Bibleville is a non-established 40-acre Bible conference center in the Alamo, Texas, where “Winter Texans” (also called “Winter Volunteers”) share their faith and participate in a variety of activities during the winter months. Although it has a mobile home and RV connections, it is not primarily a mobile home park. His emphasis is to serve winter Texans and local citizens, mostly Hispanics.
Bibleville can accommodate more than 500 senior citizens through its 100 connection spaces and 180 rented mobile home pitches. It has an auditorium with 800 seats for regular church services, Sunday schools, Bible studies, prayer groups, Bible and religious conferences, sacred concerts and jams, including its own Glory Band, religious parties, crafts, dinners and various meetings for special projects. .
However, in 1993, Bibleville merged with the Rio Grande Bible Institute in nearby Edinburgh, Texas. The latter is a non-denominated four-year Bible college for the training of Latin American missionaries, which includes the border regions between Mexico and the United States. It was founded in 1946 by the Danish evangelist MC Ehlert. Initially, this faculty taught in English and Spanish. But in 1955 he only went to Spanish. It provides an intensive one-year Spanish course for non-speaking students who will serve in Spanish-speaking countries. Thus, Bibleville encompasses Latin American ministries as well as its ministries for winter Texans and local citizenship.
Can anyone stay there?
Yes. Anyone over the age of 55 can sign up to stay there and spend 28 hours a week doing their missions during the winter months. However, the park wants candidates who are Christians with references. In addition, anyone who serves in the park administration or has certain leadership roles there must commit in writing to 15 comprehensive articles of faith.
How much do connections and rent cost?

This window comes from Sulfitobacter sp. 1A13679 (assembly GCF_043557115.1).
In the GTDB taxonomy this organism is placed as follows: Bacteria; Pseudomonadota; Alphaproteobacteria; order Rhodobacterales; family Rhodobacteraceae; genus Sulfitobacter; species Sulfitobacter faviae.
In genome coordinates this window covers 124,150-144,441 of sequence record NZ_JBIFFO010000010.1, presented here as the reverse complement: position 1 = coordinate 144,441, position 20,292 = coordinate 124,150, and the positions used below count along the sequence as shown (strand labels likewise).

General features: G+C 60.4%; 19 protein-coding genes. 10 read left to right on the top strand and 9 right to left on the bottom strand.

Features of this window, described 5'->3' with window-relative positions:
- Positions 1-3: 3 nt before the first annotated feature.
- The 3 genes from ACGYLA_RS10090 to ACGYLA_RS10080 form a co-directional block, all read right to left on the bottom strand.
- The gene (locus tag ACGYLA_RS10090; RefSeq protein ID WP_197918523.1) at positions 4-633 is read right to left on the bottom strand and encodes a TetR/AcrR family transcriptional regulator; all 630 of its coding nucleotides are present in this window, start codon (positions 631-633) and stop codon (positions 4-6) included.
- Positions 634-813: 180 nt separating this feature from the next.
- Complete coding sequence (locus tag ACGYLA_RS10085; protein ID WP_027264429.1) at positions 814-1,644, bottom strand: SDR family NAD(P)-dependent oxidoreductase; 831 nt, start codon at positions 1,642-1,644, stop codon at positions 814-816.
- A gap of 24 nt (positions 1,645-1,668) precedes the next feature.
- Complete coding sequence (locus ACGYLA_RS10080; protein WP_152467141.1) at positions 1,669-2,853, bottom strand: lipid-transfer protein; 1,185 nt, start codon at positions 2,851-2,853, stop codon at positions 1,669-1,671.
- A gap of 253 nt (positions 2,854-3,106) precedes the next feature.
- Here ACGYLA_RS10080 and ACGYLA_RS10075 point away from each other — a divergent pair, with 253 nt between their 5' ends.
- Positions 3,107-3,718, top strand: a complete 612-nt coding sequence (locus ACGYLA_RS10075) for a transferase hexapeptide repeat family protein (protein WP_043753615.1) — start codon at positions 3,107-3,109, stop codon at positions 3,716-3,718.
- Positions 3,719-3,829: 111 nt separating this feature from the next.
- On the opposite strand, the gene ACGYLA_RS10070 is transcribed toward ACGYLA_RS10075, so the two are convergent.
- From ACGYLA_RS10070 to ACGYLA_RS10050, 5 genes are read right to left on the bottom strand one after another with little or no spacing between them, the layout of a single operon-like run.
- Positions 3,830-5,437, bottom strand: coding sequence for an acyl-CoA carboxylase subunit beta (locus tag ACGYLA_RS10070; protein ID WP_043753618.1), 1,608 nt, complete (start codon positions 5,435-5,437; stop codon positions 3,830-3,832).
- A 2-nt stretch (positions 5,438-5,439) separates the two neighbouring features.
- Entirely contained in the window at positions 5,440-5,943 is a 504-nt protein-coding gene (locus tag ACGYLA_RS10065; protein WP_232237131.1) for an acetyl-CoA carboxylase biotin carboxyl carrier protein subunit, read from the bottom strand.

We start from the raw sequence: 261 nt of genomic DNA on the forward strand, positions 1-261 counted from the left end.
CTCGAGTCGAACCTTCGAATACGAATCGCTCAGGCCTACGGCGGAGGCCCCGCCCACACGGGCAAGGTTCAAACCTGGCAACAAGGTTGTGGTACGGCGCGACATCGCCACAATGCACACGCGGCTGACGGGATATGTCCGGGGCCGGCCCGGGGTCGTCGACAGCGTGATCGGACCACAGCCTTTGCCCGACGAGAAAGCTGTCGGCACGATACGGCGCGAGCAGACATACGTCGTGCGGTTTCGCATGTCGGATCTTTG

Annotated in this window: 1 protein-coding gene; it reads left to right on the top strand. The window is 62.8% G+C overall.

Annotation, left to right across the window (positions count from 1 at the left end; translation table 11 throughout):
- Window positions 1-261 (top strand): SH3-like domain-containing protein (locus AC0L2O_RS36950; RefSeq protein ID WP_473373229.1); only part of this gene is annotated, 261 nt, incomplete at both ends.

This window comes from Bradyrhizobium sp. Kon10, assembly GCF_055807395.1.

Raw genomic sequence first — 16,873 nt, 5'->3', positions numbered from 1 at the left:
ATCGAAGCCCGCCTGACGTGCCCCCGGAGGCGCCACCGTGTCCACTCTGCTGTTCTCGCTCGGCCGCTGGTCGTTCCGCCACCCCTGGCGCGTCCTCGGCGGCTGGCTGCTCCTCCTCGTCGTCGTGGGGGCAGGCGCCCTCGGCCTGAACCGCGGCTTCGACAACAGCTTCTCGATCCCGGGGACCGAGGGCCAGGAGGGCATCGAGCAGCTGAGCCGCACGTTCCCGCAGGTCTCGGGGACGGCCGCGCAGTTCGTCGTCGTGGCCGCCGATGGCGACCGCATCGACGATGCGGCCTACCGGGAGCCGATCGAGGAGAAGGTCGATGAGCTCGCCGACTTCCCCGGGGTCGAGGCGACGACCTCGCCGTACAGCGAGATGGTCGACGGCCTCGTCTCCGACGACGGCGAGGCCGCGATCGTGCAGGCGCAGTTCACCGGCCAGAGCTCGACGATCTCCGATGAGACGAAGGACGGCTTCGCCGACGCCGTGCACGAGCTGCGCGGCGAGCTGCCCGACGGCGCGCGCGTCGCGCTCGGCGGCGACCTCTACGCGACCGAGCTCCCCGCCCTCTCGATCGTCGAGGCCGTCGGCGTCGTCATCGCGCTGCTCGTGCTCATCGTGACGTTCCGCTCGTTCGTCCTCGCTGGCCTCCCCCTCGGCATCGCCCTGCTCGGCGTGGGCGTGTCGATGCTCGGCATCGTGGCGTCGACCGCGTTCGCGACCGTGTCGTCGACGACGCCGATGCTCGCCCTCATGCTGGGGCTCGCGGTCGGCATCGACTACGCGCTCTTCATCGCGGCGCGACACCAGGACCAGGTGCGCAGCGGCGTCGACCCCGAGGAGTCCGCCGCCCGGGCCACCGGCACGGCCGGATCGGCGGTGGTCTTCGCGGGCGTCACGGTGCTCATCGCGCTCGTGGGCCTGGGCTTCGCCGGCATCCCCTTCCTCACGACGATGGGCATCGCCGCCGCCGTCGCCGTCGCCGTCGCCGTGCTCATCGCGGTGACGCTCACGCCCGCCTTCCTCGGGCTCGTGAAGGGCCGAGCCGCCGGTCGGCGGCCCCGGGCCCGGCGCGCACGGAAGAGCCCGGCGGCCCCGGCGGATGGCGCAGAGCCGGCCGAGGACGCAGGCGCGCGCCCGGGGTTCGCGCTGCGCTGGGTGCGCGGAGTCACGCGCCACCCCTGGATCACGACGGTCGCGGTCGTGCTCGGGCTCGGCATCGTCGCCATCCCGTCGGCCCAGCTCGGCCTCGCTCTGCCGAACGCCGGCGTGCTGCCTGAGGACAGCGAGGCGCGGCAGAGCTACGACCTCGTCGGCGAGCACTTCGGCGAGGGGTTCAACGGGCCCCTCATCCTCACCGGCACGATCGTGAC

Through online sources, about $ 250 a month for six months.
What are the specific missions of Bibleville?
His missions help, help and are charitable. This can include cleaning, sewing, cooking, housekeeping and handicrafts such as mowing, pruning trees, plumbing, electrical installations and several types of repairs, as well as collecting food and goods to donate to poor areas.
Do these winter Texans participate in Latin American ministries?
Probably not or rarely. Retired and elderly winter Texans generally do not have the time or energy to attend four years of college or to attend an intensive language course that requires taking an aptitude test. However, they can serve locally or in poor areas along the border and elsewhere, as mentioned above.
Can winter Texans attend a one-year Spanish language course on their own?
Not really. This course requires missionary assignments assigned to the college itself. No one can take this course to learn just the language.
Does anything about this park stand out to people who don’t know it?
Yes. Each year, between January and early March, he holds five or more free Bible conferences in his audience. These weekly conferences are taught by renowned doctoral scientists and ministers from different parts of the continent. Attendees also come to these evening conferences from all over. The only cost for visitors outside the city is board and rooms. Winter volunteers living in the park can attend as much as they want.
At least nine evangelical or religious concerts are held in this park on Saturday nights open to the public during that period. These concerts are gifted traveling music or theater groups. Cost: offering free will.
Bibleville is definitely Bible-oriented. Even its streets have biblical names. Moreover, it offers a useful purpose to those “snow birds” who want more in their winter valley life than fun and relaxation during warmer weather, although they can do so in their spare time. God uses everything.